Anti-bullying week…an assembly and a poster, or can we do more?

Ahead of anti-bullying week 2016 Jane Henry, Proof Matters Ltd. and KiVa Trainer for Staffordshire & Stoke-on-Trent, looks at school bullying in England and across Europe. In England we have one of the highest rates of school bullying in Europe.

It is estimated that, at any given point in time, approximately 15% of school age children are victimised by bullies.

How many children does that equate to in your school?

Research on bullying

Research into the long term impact of bullying highlights the link between drug misuse, anti-social behaviour, school disengagement, poorer academic and economic outcomes and significantly worse mental health. Worryingly, recent studies have shown the psychosomatic impact of bullying on a child is similar to that of a child abused by an adult. Maybe it’s time society stopped viewing bullying as a ‘rite of passage’ and instead recognised the significant harm that this type of peer abuse can cause.

In 2011 I was fortunate enough to be invited to attend a lecture by an internationally renowned expert in bullying and victimisation, Christina Salmivalli, from the University of Turku, Finland. I was blown away by her research into good prevention work in this field: significantly reduced levels of school bullying (including verbal, physical, and cyberbullying); positive effects on school liking, improved academic motivation and achievement; and reductions in anxiety and depression.

The results that Christina shared were from a bullying prevention programme she had developed in Finland, ‘KiVa’. Unlike many traditional approaches to dealing with bullying, which involve intervention with just the bully and victim, KiVa focuses on changing the attitude and behaviours of bystanders, an approach which is now considered to be highly effective.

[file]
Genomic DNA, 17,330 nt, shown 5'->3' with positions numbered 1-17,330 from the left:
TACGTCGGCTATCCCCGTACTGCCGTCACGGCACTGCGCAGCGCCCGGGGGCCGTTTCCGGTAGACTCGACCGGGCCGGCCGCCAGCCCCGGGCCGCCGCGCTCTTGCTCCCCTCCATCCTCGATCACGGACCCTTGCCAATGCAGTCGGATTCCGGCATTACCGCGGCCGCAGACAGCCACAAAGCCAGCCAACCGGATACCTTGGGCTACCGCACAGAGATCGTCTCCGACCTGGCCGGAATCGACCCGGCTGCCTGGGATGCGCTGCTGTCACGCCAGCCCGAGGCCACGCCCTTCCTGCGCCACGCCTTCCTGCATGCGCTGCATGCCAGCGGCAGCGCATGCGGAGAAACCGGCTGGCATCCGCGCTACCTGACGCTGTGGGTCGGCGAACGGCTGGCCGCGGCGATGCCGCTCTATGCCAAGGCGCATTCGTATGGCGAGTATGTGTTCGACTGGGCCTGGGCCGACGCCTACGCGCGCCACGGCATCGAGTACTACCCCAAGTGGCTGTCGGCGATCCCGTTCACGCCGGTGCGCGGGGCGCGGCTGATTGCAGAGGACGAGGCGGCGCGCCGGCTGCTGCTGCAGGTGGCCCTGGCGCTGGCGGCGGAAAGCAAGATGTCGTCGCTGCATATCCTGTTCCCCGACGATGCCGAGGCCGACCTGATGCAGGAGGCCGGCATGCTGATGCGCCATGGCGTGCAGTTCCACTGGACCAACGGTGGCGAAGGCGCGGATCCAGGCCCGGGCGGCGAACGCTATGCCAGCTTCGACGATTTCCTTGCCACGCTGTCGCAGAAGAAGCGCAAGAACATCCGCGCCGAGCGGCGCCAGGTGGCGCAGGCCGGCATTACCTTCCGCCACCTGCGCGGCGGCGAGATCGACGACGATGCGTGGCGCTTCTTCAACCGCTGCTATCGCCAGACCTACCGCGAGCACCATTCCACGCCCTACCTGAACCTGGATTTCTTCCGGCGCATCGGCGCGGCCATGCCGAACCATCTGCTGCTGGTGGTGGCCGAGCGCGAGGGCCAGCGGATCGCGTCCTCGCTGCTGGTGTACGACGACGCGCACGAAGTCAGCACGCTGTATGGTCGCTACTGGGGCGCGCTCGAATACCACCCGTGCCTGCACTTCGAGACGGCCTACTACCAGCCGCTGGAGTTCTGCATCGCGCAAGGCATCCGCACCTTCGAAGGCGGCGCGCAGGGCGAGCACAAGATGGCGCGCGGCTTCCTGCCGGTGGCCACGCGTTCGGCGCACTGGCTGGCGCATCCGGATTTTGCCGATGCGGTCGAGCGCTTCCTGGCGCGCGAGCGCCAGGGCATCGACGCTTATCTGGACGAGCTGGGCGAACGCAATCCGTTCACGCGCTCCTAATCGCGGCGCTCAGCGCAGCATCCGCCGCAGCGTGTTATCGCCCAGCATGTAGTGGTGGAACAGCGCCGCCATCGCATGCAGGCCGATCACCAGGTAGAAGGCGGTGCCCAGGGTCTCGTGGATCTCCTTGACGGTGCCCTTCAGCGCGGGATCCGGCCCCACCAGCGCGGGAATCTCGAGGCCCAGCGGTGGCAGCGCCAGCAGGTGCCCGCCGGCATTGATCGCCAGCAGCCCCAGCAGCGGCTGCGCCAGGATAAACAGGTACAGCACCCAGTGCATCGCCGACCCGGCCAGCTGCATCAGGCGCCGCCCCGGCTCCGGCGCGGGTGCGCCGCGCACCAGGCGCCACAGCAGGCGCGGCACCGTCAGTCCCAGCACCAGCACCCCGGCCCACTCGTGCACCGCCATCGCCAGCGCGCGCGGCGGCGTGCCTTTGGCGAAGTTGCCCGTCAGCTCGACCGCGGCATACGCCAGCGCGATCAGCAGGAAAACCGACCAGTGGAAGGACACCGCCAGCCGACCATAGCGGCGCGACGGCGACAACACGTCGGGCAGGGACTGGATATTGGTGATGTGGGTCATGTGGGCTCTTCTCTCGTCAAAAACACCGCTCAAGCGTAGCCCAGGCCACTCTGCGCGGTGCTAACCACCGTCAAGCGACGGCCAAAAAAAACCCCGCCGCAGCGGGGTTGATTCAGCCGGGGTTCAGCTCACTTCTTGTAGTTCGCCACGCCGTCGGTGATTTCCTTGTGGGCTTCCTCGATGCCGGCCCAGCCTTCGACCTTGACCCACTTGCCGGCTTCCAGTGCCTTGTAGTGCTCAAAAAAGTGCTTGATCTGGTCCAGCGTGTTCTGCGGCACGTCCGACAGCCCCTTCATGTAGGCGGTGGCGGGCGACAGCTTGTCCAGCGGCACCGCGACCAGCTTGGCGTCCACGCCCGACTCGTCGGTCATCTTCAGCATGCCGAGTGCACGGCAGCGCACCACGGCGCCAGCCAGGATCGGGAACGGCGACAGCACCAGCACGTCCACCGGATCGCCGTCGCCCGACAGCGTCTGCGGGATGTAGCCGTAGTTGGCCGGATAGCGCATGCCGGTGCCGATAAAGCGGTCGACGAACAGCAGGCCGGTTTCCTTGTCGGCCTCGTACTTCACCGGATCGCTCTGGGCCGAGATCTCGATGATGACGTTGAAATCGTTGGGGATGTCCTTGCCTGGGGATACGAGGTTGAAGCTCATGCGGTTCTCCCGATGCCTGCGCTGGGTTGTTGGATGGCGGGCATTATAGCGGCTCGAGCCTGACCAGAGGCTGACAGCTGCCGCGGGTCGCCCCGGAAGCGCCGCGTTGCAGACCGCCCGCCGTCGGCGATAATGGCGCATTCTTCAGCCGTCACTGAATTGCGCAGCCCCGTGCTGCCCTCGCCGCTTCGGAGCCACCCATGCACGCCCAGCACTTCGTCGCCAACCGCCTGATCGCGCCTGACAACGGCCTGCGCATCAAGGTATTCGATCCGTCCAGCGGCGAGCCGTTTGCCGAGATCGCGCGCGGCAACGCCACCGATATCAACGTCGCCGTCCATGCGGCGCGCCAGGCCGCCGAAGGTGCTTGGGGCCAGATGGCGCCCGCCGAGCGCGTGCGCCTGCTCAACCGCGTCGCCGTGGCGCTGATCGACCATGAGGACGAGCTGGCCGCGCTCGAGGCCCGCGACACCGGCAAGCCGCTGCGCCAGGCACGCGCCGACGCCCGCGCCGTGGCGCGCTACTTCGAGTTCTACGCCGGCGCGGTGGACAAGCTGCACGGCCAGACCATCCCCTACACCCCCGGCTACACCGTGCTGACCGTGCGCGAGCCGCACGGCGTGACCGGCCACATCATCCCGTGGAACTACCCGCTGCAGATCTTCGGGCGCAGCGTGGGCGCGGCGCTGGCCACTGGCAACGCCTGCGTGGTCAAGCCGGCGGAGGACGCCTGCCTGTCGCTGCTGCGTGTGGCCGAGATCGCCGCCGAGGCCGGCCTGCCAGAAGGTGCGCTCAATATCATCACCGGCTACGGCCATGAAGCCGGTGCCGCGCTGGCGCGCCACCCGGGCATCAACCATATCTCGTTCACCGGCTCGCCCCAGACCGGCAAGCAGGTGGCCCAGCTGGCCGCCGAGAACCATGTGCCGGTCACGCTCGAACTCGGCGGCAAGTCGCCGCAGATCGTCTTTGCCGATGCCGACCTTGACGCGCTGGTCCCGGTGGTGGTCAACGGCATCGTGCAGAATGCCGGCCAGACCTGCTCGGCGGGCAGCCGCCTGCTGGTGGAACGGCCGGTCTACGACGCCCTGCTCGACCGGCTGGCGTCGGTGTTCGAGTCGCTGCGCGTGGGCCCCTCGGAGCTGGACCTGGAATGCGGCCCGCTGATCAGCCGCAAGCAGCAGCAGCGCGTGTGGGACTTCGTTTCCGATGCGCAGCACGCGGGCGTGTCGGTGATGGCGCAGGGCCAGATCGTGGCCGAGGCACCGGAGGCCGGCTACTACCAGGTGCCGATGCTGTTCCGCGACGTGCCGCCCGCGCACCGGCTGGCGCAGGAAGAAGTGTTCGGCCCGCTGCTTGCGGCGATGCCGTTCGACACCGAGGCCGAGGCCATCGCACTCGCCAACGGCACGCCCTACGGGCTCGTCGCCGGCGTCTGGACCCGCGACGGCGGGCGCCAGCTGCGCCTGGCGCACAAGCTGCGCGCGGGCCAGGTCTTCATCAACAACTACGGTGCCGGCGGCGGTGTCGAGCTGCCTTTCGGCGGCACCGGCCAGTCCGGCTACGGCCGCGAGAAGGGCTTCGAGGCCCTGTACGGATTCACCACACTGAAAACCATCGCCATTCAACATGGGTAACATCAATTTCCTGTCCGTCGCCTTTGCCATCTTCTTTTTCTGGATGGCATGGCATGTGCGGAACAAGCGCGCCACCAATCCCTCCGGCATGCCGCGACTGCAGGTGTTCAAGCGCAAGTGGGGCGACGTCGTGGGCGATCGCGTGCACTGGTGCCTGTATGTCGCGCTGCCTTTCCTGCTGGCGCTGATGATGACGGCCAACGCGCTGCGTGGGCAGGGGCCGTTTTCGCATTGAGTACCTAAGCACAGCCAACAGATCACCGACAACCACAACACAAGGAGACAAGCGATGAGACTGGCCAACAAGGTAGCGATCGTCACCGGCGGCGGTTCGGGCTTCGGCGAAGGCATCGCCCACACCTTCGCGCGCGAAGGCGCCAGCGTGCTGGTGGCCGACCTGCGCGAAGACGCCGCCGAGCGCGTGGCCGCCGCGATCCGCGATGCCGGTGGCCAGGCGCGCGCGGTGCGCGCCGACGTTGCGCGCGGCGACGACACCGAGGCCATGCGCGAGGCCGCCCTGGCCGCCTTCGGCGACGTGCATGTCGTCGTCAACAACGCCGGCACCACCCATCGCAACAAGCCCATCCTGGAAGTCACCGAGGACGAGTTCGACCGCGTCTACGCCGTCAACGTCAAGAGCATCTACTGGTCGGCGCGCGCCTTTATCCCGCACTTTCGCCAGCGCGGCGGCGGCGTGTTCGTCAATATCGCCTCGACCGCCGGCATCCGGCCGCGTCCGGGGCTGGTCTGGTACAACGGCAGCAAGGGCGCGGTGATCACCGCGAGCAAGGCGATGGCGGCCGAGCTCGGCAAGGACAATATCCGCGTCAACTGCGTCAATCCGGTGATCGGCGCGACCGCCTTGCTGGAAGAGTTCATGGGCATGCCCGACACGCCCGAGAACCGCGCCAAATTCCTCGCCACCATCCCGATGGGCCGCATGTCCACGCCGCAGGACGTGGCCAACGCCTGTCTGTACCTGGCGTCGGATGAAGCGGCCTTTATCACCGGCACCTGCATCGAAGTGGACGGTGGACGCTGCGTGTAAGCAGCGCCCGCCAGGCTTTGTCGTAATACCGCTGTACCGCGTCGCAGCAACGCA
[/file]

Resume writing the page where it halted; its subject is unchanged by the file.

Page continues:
A background of KiVa

KiVa comprises of a taught curriculum spread over Key Stage 2 and the intervention of a trained KiVa Team in each school, who deal with confirmed cases of bullying. There are online games for children to access both at school and at home, which helps to consolidate their learning. There is access to a parents interactive booklet which helps parents support their child if they are experiencing bullying, but also helps parents to understand what bullying is and what it isn’t. The programme involves all Key Stage 2 students completing an online survey which gives the school an accurate picture of bullying and victimisation, by year group, and provides a way of monitoring progress.

In my view, KiVa offers something unique to this agenda in school, an evidenced approach. It takes away the guess work…………’do what is says on the tin’ and we stand a good chance of making a really positive difference to children’s life outcomes.

To learn more about the KiVa programme, visit the website here.

Practical strategies to tackle bullying in schools

BTSA are delighted to be working with Proof Matters Ltd. and Jane Henry to provide this high quality anti-bullying training workshop for school staff.

The session will cover the following topics:

  • The difference between bullying and fallouts
  • Legal requirements on schools to tackle bullying
  • Myth busting – messages from the research
  • Links between bullying and mental health
  • First principles in dealing with a bullying incident
  • Practical strategies that work when tackling bullying in school

The session is on Tue 17 January 2017 and costs just £25 to attend.

See further details and booking information here.

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